He points to FirstBuild’s “co-creation” platform as an example. When GE was first interested in creating an all-in-one modular kitchen for urban apartments and hotels, it openly solicited designs for the product through the FirstBuild online platform.

FirstBuild received 87 designs and awarded 5 “first place” prizes of $2,500 each to people -- from as far away as Mexico and Argentina -- who submitted mock-ups of modular kitchen.

The final version of the product will be a mix of those concepts, said FirstBuild director Natarajan Venkatakrishnan.

Had GE developed the modular kitchen internally within the walls of Appliance Park, it might have taken a few years instead of months, Pinto said.

“This is a new environment. What you are saying to everybody out there is, ‘What we are more interested in is your idea than any rights to any intellectual property,’” he said.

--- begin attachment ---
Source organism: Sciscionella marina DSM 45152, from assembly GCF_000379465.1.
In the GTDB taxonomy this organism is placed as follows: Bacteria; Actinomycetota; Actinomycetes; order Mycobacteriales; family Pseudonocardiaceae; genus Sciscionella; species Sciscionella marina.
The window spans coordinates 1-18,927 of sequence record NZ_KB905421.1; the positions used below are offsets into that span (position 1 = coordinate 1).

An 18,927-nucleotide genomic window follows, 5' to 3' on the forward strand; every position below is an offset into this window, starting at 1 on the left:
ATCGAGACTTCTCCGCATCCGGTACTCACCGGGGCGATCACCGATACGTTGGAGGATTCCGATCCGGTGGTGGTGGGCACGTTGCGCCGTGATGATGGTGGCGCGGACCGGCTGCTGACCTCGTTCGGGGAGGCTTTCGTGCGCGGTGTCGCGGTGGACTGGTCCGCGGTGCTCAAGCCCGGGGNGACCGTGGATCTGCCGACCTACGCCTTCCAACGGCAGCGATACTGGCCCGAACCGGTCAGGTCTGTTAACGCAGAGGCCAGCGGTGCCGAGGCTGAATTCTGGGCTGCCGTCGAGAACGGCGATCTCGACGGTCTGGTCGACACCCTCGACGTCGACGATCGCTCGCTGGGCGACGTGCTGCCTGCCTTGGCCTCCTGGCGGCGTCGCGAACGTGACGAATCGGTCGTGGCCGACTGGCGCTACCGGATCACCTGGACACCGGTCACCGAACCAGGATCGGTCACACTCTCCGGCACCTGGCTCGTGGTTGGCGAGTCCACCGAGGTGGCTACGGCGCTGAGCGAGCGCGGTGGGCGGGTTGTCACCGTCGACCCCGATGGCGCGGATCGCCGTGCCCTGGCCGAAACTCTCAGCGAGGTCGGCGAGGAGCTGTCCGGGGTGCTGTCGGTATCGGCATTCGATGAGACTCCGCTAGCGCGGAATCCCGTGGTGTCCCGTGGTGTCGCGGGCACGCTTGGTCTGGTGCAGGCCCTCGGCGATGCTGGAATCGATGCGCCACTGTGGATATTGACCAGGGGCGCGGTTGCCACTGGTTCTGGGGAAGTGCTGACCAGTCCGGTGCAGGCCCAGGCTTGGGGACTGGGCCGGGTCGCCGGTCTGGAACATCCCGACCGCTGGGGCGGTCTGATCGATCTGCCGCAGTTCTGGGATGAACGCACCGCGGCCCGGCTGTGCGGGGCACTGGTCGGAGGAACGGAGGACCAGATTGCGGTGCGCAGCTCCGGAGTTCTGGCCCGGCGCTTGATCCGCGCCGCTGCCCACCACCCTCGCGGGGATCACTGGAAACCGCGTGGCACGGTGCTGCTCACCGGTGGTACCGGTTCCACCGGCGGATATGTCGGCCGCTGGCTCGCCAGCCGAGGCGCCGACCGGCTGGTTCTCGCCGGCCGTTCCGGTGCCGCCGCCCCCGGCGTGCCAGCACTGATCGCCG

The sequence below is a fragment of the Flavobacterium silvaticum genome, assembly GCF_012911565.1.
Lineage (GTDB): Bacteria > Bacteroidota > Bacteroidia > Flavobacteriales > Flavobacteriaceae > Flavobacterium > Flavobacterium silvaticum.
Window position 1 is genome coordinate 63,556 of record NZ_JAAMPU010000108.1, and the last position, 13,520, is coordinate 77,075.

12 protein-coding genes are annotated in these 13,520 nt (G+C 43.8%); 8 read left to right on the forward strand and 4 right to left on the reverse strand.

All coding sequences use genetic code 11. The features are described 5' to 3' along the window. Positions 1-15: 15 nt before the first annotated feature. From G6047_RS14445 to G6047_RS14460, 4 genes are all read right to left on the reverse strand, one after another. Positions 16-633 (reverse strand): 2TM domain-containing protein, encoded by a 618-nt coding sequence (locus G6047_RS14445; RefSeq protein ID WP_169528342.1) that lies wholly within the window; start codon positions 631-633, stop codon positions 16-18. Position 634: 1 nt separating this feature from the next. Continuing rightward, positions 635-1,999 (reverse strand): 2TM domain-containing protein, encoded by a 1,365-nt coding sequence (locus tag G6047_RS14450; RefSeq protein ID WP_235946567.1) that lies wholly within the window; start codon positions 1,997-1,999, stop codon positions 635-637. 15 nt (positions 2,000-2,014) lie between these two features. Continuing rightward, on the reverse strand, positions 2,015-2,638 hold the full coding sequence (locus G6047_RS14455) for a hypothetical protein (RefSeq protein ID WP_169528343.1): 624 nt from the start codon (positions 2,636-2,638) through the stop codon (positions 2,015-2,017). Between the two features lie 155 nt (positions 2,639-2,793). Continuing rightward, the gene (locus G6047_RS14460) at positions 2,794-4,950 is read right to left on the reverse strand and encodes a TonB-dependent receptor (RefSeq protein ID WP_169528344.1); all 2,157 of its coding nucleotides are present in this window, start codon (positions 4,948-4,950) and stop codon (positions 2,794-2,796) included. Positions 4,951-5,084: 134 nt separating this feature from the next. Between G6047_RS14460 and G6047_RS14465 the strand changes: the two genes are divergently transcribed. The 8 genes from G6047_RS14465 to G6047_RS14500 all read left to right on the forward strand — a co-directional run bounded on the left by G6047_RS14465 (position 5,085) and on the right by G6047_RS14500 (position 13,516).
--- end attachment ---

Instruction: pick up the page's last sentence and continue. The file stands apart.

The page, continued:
At the same time, Pinto said the research park may generate revenue for the university through intellectual property.

The Institute for Product Realization, for example, may invest in promising technology brought in by smaller companies than GE or individual entrepreneurs, he said.

And, university faculty could be hired when entrepreneurs need lab work to resolve unanticipated issues with their new ideas, he said.

“We have the capability to solve very difficult, basic problems because we have this whole research-university structure behind us,” Pinto said.